Heart Rate Threshold

#1

I know heartrate threshhold is not as good as power to compare your maximum capability to. However, I’ve been doing TR since November. Before November I was fairly certain my LTHR was 169 beats or close to it. I based that on that “feeling” you get that causes you to look at your computer and you see the same heart rate over and over. That may not be a good way to gauge it, but all the time I thought it was 169 and that LTHR was nearly impossible to move AND that you could only sustain 2-5 minutes above LTHR. I just completed Mount Goode and spent over 15 minutes above 170 and probably 10 minutes straight at the end between 175 and 177.

Is my LTHR going up? or did I just underestimate it?

#2

Heart rate is variable on a day to day basis, and you should expect it to vary some just because your heart has to care about every process going on in your body, and not simply the watts you’re outputting. Things like temperature and cooling, caffeine/medications, fighting off illness, fatigue, etc all impact what your heart does, even if you’re comparing to the exact same power outputs.

If you trend it over time, you can rely more on the trends, because the variability will average out. It’s much less useful for any one specific ride. If you want to rely on the trends, try to keep the rides/conditions you’re comparing similar, as that’ll give you fewer sources of error.

Also, as fitness and power profile changes over time, your may develop the ability to sustain an effort at a different percentage of your VO2max. That would also affect your ability to hold a different HR than previous.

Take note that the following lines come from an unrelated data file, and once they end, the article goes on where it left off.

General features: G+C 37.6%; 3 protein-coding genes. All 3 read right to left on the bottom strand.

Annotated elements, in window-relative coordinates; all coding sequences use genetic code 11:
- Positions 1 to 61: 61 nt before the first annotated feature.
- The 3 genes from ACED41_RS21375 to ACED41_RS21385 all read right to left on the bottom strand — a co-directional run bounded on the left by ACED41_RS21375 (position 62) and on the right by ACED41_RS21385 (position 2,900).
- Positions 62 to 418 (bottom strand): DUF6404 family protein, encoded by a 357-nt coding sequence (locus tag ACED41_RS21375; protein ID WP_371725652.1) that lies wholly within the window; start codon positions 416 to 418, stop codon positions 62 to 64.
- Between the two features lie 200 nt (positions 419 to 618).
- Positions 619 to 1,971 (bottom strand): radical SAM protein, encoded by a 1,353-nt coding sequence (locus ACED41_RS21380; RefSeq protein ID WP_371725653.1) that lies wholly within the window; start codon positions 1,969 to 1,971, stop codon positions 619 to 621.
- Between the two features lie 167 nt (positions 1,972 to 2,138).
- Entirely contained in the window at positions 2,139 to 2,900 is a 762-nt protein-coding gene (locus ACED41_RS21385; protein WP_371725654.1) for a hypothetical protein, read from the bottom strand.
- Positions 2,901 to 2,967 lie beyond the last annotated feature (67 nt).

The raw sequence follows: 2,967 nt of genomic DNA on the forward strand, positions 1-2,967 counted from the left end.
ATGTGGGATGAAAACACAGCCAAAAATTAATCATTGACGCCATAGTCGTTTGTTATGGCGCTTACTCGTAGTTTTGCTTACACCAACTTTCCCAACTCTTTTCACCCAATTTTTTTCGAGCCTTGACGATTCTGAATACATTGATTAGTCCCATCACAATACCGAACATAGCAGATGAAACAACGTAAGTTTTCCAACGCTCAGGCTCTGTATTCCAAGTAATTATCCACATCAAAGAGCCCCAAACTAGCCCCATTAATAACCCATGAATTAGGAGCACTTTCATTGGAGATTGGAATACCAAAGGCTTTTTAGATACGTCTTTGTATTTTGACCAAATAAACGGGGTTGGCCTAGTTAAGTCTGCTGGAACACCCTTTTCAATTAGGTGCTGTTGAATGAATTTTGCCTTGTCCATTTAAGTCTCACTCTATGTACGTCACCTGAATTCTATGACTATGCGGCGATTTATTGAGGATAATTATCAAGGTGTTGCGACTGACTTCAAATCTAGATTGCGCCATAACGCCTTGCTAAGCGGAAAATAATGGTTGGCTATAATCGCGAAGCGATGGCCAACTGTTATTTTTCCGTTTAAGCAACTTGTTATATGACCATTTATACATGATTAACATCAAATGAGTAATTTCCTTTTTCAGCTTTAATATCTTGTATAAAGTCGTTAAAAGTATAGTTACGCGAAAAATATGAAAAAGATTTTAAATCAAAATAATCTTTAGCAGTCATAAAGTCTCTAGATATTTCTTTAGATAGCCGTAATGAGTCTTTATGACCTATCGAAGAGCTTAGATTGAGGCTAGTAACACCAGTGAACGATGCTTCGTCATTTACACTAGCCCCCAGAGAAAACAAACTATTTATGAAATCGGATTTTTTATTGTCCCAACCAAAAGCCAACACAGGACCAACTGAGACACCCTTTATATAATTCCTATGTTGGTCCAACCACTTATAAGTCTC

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#3

As mentioned heart rate is susceptible to a lot of variation. However, as you become more fit your LTHR will actually increase and get closer to your maximum HR. This means that you’re able to ride at a higher wattage with a lower HR, that is a good thing.

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#4

Interesting! Never knew it went up as you got stronger. Going to do some Googling on that…

#5

You can read Joe Friel’s blogs from years back before power became the sole metric of work on a bike. We have become so infatuated with power as the sole metric, that we have lost sight of the value of HR info.

If my memory serves me correctly, here is a rough guideline for fitness based on heart rate (FTHR/Max HR) . . .
couch potato 80-85%
recreational exerciser 85-87%
amateur athlete 87-90%
elite athlete 90-92%
world class 92-95%

Similar to tracking FTP growth, you can track this ratio.
Note: there are debates on this as to whether you can increase your FTHR and HR Max (personally, I have accomplished both and am currently at 91%).

Another good Power/HR metric is known as decoupling factor. It uses the ratio of your average heart rate to normalized power during a segment/interval as compared to another similar segment to determine fitness improvement. You can read about it on Training Peaks. Joe is also the author:

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#6

Both TrainingPeaks and a Garmin will suggest threshold changes of HR and Power. While I’ll typically reject them, has anyone evaluated how accurate these may be for setting zones between FTP tests?

#7

unless you did the 20 or 30 min LTHR Joe friel suggests its safe to assume you simply estimated too low. My LTHR went up ~10% going to untrained to trained over the course of ~2months and has stayed pretty much the same for 3-4 years now despite huge changes in FTP depending on the time of year and training status. I attribute this increase mostly to learning how to suffer, which involves knowing how hard and how long you can actually push yourself at your limit

#8

Anytime my LTHR goes up in training peaks, I use it. Currently it is at 187. I trust it and use that for races that are long or mtb stuff. Crits I don’t even look at it.
My max, I’m not sure, but have seen 208 a few times. I have it set at 200 I think.

#9